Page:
The Rohana Weerasinghe mark in Sinhala music

rohana.jpg (13651 bytes)by Thusharie Kalubowila
We live in a world where a significant number of people operate on the principle that what matters most is to seize that which has the highest present value. And this is a phenomenon that has not bypassed the arts. Unfortunately so, I might add. The long years of preparation, growth and blossoming come off second best to the glamour of the "here and now". And yet, true greatness is time-tested and it is timeless. Great artistes are not just recognised as such by erudite panels. They arrive and live among us like close relatives or cherished friends.

Today the world of music has moved into larger spaces and in new directions, helped of course by technological innovation and the "discovery" that all things, including art, are marketable. As such there is a veritable mushrooming of artistes; singers, performers, film-makers, musicians and writers are scrambling over one another to win that critical piece of the market that will ensure their survival in the industry, often with hardly a thought to the nurturing and sensitizing purposes of the creative exercise.

These are the ones who come and go like the sporadic cloud that teases us as it travels across our skies. There might be a scattering of rain drops, but they can never coax the skies to break into a deluge with the megha raag. Rohana Weerasinghe, would be among the precious few who stands apart from this crowd when it comes to the Sinhala music scene today.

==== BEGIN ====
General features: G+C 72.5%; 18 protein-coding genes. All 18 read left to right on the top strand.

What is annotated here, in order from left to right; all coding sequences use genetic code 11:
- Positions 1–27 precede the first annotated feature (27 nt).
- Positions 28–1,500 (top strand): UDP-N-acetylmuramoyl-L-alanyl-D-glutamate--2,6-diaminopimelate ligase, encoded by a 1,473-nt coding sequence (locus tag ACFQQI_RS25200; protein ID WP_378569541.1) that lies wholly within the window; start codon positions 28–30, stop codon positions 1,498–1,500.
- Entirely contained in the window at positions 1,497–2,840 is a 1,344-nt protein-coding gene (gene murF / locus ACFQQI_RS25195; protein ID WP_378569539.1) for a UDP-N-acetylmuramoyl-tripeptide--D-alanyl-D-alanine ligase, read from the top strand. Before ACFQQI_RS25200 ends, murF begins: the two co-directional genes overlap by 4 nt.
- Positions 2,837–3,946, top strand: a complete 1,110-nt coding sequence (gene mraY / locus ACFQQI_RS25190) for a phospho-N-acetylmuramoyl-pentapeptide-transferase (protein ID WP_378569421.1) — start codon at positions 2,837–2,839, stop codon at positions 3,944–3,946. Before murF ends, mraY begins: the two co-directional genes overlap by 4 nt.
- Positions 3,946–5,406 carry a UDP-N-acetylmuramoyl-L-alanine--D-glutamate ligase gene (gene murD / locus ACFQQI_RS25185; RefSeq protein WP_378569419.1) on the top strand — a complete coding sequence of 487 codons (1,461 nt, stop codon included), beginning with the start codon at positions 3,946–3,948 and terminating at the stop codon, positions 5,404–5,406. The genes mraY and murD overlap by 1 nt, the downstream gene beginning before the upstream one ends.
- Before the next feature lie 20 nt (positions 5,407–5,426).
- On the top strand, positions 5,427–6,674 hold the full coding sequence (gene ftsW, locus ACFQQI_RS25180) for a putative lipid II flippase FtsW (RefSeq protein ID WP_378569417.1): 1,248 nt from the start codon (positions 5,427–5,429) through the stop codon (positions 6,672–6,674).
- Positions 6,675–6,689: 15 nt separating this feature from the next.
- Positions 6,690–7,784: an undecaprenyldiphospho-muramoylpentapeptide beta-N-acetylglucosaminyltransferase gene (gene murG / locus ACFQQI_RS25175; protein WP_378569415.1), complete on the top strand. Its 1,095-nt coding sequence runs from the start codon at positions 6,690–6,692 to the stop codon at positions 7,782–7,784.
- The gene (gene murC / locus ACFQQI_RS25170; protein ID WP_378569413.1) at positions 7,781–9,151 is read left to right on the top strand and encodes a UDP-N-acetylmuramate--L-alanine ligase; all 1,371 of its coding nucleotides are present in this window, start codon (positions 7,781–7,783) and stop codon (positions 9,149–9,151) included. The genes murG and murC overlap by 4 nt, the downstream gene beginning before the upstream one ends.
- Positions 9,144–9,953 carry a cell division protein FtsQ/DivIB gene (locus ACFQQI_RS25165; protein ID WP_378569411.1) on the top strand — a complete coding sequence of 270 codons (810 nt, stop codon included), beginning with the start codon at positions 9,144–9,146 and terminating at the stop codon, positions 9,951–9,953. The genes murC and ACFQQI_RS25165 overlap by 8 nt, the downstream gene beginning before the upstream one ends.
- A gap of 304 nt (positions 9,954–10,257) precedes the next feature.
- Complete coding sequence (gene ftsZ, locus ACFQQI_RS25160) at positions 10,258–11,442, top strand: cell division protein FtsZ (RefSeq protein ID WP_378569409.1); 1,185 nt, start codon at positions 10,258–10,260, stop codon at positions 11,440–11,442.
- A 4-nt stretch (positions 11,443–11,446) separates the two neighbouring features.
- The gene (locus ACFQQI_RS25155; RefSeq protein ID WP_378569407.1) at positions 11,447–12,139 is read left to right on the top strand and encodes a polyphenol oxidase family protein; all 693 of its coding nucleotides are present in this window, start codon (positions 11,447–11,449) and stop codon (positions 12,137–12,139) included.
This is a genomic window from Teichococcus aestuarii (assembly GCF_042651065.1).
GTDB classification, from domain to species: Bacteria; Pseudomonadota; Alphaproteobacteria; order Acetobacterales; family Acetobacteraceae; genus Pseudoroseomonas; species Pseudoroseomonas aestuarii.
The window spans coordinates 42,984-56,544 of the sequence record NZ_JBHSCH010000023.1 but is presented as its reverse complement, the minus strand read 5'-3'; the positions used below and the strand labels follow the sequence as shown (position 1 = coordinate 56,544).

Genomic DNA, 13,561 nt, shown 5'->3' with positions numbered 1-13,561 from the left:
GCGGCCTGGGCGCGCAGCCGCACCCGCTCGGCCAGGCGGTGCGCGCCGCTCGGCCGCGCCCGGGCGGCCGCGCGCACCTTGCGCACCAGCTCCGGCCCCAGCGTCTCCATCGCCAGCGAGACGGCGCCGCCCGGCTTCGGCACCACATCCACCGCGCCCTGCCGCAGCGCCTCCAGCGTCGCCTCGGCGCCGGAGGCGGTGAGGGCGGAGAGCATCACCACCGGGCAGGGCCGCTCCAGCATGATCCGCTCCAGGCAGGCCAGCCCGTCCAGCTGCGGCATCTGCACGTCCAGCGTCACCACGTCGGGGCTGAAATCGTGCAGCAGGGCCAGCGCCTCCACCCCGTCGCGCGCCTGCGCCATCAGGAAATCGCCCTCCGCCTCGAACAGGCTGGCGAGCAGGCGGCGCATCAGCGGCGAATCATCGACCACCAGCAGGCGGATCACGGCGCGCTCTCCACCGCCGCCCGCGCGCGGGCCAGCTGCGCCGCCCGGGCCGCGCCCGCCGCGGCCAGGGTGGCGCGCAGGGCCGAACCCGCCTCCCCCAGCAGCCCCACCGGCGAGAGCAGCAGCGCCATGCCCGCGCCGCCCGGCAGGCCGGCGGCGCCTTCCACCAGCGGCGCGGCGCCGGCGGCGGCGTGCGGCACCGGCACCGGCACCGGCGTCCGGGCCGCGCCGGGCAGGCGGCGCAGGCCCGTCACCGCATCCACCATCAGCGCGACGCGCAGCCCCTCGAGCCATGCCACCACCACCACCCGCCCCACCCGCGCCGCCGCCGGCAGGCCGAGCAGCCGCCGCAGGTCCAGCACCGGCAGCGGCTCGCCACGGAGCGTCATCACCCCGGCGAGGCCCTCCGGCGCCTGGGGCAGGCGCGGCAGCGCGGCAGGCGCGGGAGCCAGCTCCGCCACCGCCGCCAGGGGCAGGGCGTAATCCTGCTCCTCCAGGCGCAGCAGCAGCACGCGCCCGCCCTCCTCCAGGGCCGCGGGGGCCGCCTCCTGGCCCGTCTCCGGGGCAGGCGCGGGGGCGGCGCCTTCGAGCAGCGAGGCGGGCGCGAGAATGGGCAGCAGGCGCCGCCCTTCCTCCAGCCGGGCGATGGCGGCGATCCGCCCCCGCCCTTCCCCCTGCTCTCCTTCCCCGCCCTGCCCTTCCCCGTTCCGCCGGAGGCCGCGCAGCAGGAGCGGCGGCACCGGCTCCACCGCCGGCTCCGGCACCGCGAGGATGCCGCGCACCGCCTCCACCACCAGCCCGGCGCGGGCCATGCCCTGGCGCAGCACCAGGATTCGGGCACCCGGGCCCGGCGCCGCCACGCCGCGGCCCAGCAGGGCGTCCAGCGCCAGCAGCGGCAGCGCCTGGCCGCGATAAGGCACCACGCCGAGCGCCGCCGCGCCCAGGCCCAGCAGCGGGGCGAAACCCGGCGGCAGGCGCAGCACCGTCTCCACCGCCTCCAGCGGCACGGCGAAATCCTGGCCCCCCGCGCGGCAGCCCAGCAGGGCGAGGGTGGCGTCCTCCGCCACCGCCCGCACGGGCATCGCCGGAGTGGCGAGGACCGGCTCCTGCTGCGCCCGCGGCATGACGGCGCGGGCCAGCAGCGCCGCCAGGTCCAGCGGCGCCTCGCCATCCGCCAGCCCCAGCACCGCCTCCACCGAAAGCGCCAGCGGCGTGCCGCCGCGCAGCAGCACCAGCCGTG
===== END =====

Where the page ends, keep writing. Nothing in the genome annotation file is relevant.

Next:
He has as a singer, an instrumentalist, and a composer, made rich the field of Sinhala music for over three decades now. Undoubtedly an icon in his chosen field, this unassuming and charming musician’s life and career had humble beginnings. Born in the salubrious climes of Nuwara Eliya, he had his early education at the Good Shepherd’s Convent and the Vidyachakra Buddhist School. It was however at Welimada Central that he began his music education, under the tutelage of K. V. S. Perera.

After completing his education at Dharmapala Vidyalaya, Pannipitiya, Rohana began to think more seriously about a career in music. When he entered the Aesthetic Studies Institute in 1969, cradling a sitar, his one dream was to become a singer. During this time he got many opportunities to perform as a back-up singer in various radio programmes. On some occasions he would have to come up with his own melodies. However, while his contemporaries received accolades for their singing talent, for some reason what was stressed about Rohana were his compositional brilliance and his skill as an instrumentalist. It is perhaps as a result of this that he gradually moved from singing to almost exclusively concentrating on composition.

It was as a singer that he participated in the radio programme Udaya Geetha (morning songs), where he sang Budu Saranai Navodee. Later he composed the melody for Ran tharu mini muthu, which he sang with the late Malini Bulathsinghala. This was the first melody that he composed.

Rohana Weerasinghe, who began his career in music in this way, has now recorded thirty years of creative contribution to Sinhala music. It is indeed a travesty of justice that this gentle artist whose creative energy knows no bounds has been subjected to serious assessment only once during those long years. I believe this has more to do with his humility and a conscious desire to remain behind the wings, so to speak, than anything else. He confessed that there were other reasons as well.

"In 1991, the Saharda Sanvada Kendraya organized an event to appreciate my work. I had an idea of collecting the more popular of my songs in a CD when I reached the age of 50 on the 18th of February 1999. Some of my closer associates, arguing that one CD was not enough, suggested that I do two. Due to financial constraints the project was abandoned half way through.